The correct sequence of proper amino acids is simply not enough for the formation of one of the protein molecules present in living things. Besides this, each of the twenty different types of amino acid present in the composition of proteins must be left-handed. Chemically, there are two different types of amino acids called “left-handed” and “right-handed”. The difference between them is the mirror-symmetry between their three dimensional structures, which is similar to that of a person’s right and left hands. Amino acids of either of these two types are found in equal numbers in nature and they can bond perfectly well with one another. Yet, research uncovers an astonishing fact: all proteins present in the structure of living things are made up of left-handed amino acids. Even a single right-handed amino acid attached to the structure of a protein renders it useless.
Let us for an instant suppose that life came into existence by chance as evolutionists claim. In this case, the right and left-handed amino acids that were generated by chance should be present in nature in roughly equal amounts. The question of how proteins can pick out only left-handed amino acids, and how not even a single right-handed amino acid becomes involved in the life process is something that still confounds evolutionists. In the Britannica Science Encyclopaedia, an ardent defender of evolution, the authors indicate that the amino acids of all living organisms on earth and the building blocks of complex polymers such as proteins have the same left-handed asymmetry. They add that this is tantamount to tossing a coin a million times and always getting heads. In the same encyclopaedia, they state that it is not possible to understand why molecules become left-handed or right-handed and that this choice is fascinatingly related to the source of life on earth.13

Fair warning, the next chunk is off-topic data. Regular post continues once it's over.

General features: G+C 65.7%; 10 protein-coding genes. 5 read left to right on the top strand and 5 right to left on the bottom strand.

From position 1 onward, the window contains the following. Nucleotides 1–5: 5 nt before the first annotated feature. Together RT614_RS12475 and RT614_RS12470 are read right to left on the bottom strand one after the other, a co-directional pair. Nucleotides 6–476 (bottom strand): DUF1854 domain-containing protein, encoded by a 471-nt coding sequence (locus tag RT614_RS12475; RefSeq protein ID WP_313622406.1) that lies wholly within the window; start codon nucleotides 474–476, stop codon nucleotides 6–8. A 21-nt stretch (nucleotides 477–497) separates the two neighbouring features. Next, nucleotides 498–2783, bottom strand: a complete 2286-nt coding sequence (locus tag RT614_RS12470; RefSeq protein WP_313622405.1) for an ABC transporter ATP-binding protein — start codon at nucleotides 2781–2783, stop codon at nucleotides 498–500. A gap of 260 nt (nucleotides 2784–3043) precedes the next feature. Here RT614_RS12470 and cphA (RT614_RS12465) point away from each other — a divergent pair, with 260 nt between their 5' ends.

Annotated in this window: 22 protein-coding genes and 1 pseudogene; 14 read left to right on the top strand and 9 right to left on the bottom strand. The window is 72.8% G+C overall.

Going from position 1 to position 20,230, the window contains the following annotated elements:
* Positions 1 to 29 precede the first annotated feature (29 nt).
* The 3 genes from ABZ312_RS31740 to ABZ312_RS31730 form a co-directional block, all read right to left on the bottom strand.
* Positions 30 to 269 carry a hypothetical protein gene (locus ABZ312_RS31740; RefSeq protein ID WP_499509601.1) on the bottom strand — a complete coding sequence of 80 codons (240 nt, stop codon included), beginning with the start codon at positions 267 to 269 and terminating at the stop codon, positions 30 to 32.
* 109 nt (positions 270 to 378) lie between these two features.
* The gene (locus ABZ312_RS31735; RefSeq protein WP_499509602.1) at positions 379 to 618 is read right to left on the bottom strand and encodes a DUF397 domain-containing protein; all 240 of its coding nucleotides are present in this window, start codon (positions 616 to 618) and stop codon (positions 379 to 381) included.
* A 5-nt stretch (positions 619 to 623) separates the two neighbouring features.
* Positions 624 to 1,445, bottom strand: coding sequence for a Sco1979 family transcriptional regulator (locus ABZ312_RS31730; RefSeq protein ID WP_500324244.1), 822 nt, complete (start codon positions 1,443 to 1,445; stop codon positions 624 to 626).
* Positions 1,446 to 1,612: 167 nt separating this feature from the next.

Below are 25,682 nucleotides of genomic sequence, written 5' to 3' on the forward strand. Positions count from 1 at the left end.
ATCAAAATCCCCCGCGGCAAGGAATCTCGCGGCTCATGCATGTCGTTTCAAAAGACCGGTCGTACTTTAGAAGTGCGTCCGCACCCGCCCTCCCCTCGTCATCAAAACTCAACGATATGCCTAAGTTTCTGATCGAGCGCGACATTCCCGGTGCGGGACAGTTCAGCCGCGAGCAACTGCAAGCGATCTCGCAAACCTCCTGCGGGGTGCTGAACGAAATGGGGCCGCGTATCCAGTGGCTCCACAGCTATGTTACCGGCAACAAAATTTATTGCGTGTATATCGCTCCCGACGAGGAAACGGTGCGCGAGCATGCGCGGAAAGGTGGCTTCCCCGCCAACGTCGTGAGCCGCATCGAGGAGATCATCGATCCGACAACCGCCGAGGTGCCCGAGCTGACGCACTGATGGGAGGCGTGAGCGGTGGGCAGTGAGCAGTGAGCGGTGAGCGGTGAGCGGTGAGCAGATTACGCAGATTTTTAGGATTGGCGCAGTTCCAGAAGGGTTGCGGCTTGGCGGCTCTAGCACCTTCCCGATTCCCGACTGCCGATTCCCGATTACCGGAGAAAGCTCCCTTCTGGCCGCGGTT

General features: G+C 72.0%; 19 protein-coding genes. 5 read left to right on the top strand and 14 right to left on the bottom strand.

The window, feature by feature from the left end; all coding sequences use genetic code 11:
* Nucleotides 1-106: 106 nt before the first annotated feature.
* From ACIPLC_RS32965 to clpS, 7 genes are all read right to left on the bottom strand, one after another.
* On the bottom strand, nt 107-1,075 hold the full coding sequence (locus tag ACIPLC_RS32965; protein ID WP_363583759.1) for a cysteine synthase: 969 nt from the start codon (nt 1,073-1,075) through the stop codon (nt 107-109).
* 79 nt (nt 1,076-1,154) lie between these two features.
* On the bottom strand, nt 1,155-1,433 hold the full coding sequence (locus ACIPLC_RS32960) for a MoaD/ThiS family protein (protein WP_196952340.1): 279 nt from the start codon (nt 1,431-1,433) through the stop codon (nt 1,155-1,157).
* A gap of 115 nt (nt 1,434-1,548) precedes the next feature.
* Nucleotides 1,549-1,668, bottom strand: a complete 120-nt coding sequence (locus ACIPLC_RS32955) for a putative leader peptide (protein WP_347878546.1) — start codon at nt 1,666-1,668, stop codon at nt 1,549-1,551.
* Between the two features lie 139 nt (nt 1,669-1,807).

It is not enough for amino acids to be arranged in the correct numbers, sequences, and in the required three-dimensional structures. The formation of a protein also requires that amino acid molecules with more than one arm be linked to each other only through certain arms. Such a bond is called a “peptide bond”. Amino acids can make different bonds with each other; but proteins comprise those and only those amino acids that join together by “peptide” bonds.